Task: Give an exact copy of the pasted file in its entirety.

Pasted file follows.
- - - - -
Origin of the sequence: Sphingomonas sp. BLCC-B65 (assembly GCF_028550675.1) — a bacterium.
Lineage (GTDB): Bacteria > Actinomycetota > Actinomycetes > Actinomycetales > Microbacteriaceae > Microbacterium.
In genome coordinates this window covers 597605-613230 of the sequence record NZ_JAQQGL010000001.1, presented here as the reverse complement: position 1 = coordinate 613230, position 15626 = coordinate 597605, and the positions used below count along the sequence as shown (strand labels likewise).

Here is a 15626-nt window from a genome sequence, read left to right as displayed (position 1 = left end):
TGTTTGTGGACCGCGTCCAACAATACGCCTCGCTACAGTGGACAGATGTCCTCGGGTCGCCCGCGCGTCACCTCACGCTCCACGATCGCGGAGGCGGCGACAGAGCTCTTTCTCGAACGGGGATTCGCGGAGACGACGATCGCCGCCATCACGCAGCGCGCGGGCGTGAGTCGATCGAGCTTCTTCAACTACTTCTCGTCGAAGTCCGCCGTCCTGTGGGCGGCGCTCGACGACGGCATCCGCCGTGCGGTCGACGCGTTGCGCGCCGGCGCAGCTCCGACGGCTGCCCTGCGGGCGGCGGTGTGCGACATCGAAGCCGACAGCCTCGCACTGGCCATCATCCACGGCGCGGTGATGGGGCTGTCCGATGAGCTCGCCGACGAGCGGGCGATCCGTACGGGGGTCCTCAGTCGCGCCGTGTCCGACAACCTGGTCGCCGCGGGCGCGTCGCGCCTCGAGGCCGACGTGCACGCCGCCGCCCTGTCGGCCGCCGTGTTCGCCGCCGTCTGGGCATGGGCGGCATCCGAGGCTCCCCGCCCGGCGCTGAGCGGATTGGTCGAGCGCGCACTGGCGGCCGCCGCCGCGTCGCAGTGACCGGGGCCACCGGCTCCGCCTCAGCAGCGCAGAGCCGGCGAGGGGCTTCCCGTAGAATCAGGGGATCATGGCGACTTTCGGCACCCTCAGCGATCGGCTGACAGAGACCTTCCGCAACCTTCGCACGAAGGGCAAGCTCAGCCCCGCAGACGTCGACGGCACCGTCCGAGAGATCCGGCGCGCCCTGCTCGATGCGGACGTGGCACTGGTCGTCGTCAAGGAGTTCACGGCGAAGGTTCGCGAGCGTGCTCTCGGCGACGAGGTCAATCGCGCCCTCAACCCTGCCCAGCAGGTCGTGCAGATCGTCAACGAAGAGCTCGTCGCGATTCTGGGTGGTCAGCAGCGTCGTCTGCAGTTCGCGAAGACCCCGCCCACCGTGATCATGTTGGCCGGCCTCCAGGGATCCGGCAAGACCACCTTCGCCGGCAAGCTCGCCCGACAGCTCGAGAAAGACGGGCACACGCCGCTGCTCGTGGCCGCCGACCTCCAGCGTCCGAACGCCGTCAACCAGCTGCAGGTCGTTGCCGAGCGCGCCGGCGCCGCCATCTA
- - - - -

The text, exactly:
Origin of the sequence: Sphingomonas sp. BLCC-B65 (assembly GCF_028550675.1) — a bacterium.
Lineage (GTDB): Bacteria > Actinomycetota > Actinomycetes > Actinomycetales > Microbacteriaceae > Microbacterium.
In genome coordinates this window covers 597605-613230 of the sequence record NZ_JAQQGL010000001.1, presented here as the reverse complement: position 1 = coordinate 613230, position 15626 = coordinate 597605, and the positions used below count along the sequence as shown (strand labels likewise).

Here is a 15626-nt window from a genome sequence, read left to right as displayed (position 1 = left end):
TGTTTGTGGACCGCGTCCAACAATACGCCTCGCTACAGTGGACAGATGTCCTCGGGTCGCCCGCGCGTCACCTCACGCTCCACGATCGCGGAGGCGGCGACAGAGCTCTTTCTCGAACGGGGATTCGCGGAGACGACGATCGCCGCCATCACGCAGCGCGCGGGCGTGAGTCGATCGAGCTTCTTCAACTACTTCTCGTCGAAGTCCGCCGTCCTGTGGGCGGCGCTCGACGACGGCATCCGCCGTGCGGTCGACGCGTTGCGCGCCGGCGCAGCTCCGACGGCTGCCCTGCGGGCGGCGGTGTGCGACATCGAAGCCGACAGCCTCGCACTGGCCATCATCCACGGCGCGGTGATGGGGCTGTCCGATGAGCTCGCCGACGAGCGGGCGATCCGTACGGGGGTCCTCAGTCGCGCCGTGTCCGACAACCTGGTCGCCGCGGGCGCGTCGCGCCTCGAGGCCGACGTGCACGCCGCCGCCCTGTCGGCCGCCGTGTTCGCCGCCGTCTGGGCATGGGCGGCATCCGAGGCTCCCCGCCCGGCGCTGAGCGGATTGGTCGAGCGCGCACTGGCGGCCGCCGCCGCGTCGCAGTGACCGGGGCCACCGGCTCCGCCTCAGCAGCGCAGAGCCGGCGAGGGGCTTCCCGTAGAATCAGGGGATCATGGCGACTTTCGGCACCCTCAGCGATCGGCTGACAGAGACCTTCCGCAACCTTCGCACGAAGGGCAAGCTCAGCCCCGCAGACGTCGACGGCACCGTCCGAGAGATCCGGCGCGCCCTGCTCGATGCGGACGTGGCACTGGTCGTCGTCAAGGAGTTCACGGCGAAGGTTCGCGAGCGTGCTCTCGGCGACGAGGTCAATCGCGCCCTCAACCCTGCCCAGCAGGTCGTGCAGATCGTCAACGAAGAGCTCGTCGCGATTCTGGGTGGTCAGCAGCGTCGTCTGCAGTTCGCGAAGACCCCGCCCACCGTGATCATGTTGGCCGGCCTCCAGGGATCCGGCAAGACCACCTTCGCCGGCAAGCTCGCCCGACAGCTCGAGAAAGACGGGCACACGCCGCTGCTCGTGGCCGCCGACCTCCAGCGTCCGAACGCCGTCAACCAGCTGCAGGTCGTTGCCGAGCGCGCCGGCGCCGCCATCTA